An expensive new building?
With staff spread across four different sites and with some teams having three or four locations, we needed a new central office in order to provide our members with a better, more integrated service and work in a more efficient and productive way. Communication is now much faster with less time wasted on travel, improving the service we provide and reducing costs and pollution.
The overall costs for building Heelis were met by the developers who have given the Trust a favourable, long term lease.
Running costs have been reduced by £550,000 a year and the National Trust expects to save around £400,000 per annum in London weighting payments in the future and more than £250,000 per annum in administrative costs thanks to the improved working practices allowed by the new building.
This is a key issue in the National Trust's philosophy and Heelis has had to meet high quality benchmarks for sustainable design. We also wanted an open plan space to ensure good communication between departments.
The use of day-lighting and natural ventilation demonstrates how a building can be architecturally exciting, whilst being efficient, sustainable and economical. The building has already won awards in the construction industry, for it's sustainability and innovative design including a prestigious AJ100 award from The Architects Journal.
Heelis is expected to generate just 15kg of carbon dioxide per square metre per year compared to 169kg for a typical air conditioned office.
The shape of Heelis draws inspiration from the history of the Churchward site and a desire to bring staff together under one roof. Brunel's railway works once covered the majority of the site with deep plan, single volume spaces, designed to maximise day-lighting in much the same way as the Atrium at Heelis.
© National Trust / Adam Moore
The building cuts dramatically across the site giving a north / south orientation to the roof pitches. The north facing pitches allow the maximum possible amount of daylight to enter the building without causing it to overheat. The south facing pitches are covered in solar panels which provide around 40 per cent of the buildings electricity needs.
The blue Staffordshire engineering bricks used as the principal external material are a contemporary interpretation of the surrounding brick structures and are laid in a lime mortar to reduce cement use and facilitate recycling. The cast aluminium cladding visible on parts of the elevation provide a subtle tribute to the foundry which once occupied the site.
Mounted on the south facing pitches of the roof at Heelis are 1,554 photovoltaic (solar) panels. The electricity generated is used in the building and any excess can be sold back to the grid. In reception at Heelis, a display indicates the energy generated and the CO2 emissions saved.
Most of the cost of the photovoltaic panels was met thanks to a grant from the DTI.
© National Trust
A lighting control system adjusts the level of artificial light in response to external conditions and movement sensors ensure that lights are turned off in unoccupied areas. Roller blinds internally and brick fins externally prevent any excess glare. The result is a workspace with comfortable, even and largely natural lighting throughout.
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Heating and ventilation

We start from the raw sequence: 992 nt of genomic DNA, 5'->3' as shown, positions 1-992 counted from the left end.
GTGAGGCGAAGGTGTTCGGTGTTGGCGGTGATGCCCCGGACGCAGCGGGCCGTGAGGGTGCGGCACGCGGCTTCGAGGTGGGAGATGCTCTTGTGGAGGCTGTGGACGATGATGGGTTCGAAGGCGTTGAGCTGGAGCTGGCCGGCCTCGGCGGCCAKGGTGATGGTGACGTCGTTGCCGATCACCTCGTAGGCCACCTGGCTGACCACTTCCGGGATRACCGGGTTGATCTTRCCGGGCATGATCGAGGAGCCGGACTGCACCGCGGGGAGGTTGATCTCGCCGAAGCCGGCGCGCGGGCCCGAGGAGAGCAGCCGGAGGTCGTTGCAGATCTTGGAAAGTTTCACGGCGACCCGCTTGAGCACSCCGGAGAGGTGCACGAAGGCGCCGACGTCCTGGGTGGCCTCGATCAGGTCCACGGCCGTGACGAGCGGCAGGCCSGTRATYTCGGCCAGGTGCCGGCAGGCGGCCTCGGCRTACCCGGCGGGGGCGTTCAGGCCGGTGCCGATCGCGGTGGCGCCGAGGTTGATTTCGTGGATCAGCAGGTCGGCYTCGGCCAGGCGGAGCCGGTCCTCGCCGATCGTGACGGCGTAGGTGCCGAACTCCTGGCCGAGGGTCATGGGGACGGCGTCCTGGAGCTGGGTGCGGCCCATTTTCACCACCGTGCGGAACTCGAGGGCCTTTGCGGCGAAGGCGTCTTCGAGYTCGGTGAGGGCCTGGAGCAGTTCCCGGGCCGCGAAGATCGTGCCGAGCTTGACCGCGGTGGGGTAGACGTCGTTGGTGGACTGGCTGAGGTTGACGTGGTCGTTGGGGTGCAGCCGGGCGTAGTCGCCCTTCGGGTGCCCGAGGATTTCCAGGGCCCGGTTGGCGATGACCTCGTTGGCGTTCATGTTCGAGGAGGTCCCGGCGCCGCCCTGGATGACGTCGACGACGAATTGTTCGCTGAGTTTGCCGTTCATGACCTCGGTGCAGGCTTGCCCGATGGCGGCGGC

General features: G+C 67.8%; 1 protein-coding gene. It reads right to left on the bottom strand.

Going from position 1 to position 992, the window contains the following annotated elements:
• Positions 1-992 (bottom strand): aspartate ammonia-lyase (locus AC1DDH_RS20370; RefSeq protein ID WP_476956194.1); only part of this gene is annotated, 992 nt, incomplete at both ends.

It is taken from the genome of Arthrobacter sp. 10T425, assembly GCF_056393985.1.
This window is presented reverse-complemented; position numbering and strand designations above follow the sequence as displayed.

Like many churches and traditional buildings in hot climates, the structure of Heelis includes areas of 'thermal mass'. Concrete ceilings absorb heat from the office space during the working day creating a more comfortable environment. In summer secure external vents automatically open at night, allowing the whole structure to cool.
Heelis is naturally ventilated. Some windows are controlled automatically and others can be opened manually. Roof vents are controlled by special sensors and open into the distinctive 'snouts' on top of the building. These 'snouts' act as umbrellas against the rain and as chimneys to ensure the circulation of fresh air.
During the winter much of the heat is provided by incoming fresh air, warmed by the extracted air which has been heated by people and all the electronic equipment associated with a modern office.
All of the timber in Heelis has been harvested from sustainable woodland, much of it from National Trust properties. The carpet has been specially developed for the building using wool from Herdwick sheep grazed on National Trust farmland.
© NTPL / Joe Cornish
The undyed Herdwick yarn has been mixed with a small amount of nylon and carbon fibre to give a commercial quality carpet tile in keeping with our environmentally responsible ethos.
Artist Eleanor Pritchard produced the tapestries which act as acoustic baffles and space dividers in the atrium. Working on a 1930s Dobby loom in her Greenwich studio, Eleanor has designed and woven panels, representing the breadth of the Trust's estates - coastlines, woodland, gardens, buildings and farmland.
© National Trust
The land around the building uses indigenous species which are typical of post-industrial landscapes. Blocks of silver birch contrast nicely with the colours of the building and provide shelter to the exposed area to the south. Hornbeam and oak enclose the northern boundary of the property and lavender and alliums enclose the Colonnade.
'The aim of the Trust's founders was to allow the nation's industrial workforce access to beauty…..there is something very appropriate about the Trust's decision to establish its new headquarters in a place previously occupied by just the sort of workers whose lives it set out to enhance'John Pawson